STORY: This is the first appearance of this copy of the Constitution at auction since 1894," said Austin. "Last year, we had great success with another copy, which was one of only two, this being the other copy that is available for private ownership. That set a world record last year."
In November 2021, the other first-edition printed copy of the U.S. Constitution sold for $43.2 million, a record price for a printed text.
Copies from that first printing, bearing no signatures and believed to have originally numbered about 500, were also furnished to delegates of the Constitutional Convention itself.
"When this was printed in 1787, there were perhaps 500 copies that were done," said Austin. "The only copies that survived are 13 copies that we know about....There's only two that are in private hands, this being one of them."
The Constitution's first printing is considerably rarer than even the first edition of the 1776 Declaration of Independence, Sotheby's said.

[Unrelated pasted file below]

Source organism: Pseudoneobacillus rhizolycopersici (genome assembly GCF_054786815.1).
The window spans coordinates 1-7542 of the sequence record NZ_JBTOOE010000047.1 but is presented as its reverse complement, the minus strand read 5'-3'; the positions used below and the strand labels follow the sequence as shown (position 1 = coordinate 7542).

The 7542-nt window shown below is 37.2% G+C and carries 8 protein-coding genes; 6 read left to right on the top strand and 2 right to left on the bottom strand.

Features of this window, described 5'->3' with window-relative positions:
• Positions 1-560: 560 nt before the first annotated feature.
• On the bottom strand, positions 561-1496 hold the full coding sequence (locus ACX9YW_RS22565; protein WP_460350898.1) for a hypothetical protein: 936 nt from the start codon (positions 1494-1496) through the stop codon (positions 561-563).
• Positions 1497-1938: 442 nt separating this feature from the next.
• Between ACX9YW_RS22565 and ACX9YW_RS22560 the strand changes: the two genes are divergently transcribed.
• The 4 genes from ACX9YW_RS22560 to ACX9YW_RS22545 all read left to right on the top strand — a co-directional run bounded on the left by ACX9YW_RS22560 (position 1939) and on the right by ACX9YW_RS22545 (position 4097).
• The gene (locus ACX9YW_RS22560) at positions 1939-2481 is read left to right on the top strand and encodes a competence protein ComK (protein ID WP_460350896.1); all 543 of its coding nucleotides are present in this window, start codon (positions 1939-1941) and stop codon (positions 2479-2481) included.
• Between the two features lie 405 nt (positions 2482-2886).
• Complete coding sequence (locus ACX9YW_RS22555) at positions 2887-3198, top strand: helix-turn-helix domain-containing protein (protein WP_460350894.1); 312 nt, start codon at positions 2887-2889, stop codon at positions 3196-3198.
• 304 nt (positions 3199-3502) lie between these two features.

The first constitutional printing contains only the seven original articles laying out the framework for the U.S. national government and its powers, its relationship to the states and procedures used to subsequently ratify and amend the Constitution itself.
The Bill of Rights, consisting of the first 10 amendments added to the Constitution in 1791, are not included.
Although not signed, the six-page document going up for sale includes a list of the Constitutional Convention delegates attesting to its adoption in 1787 and a letter of submission from George Washington, who presided over the convention, to the Continental Congress.
Regarded as the oldest, continuing codified government charter in the world, the U.S. Constitution was devised to replace the young nation's first, largely inefficient charter, the Articles of Confederation.
It was ratified by the states in 1788 and went into effect the following year. It has since been amended 27 times.
The auction house estimates its value at $20 million to $30 million.
"This is one of the foundational documents of American democracy," said Austin. "So I'm going to go out on a limb and say it's priceless.''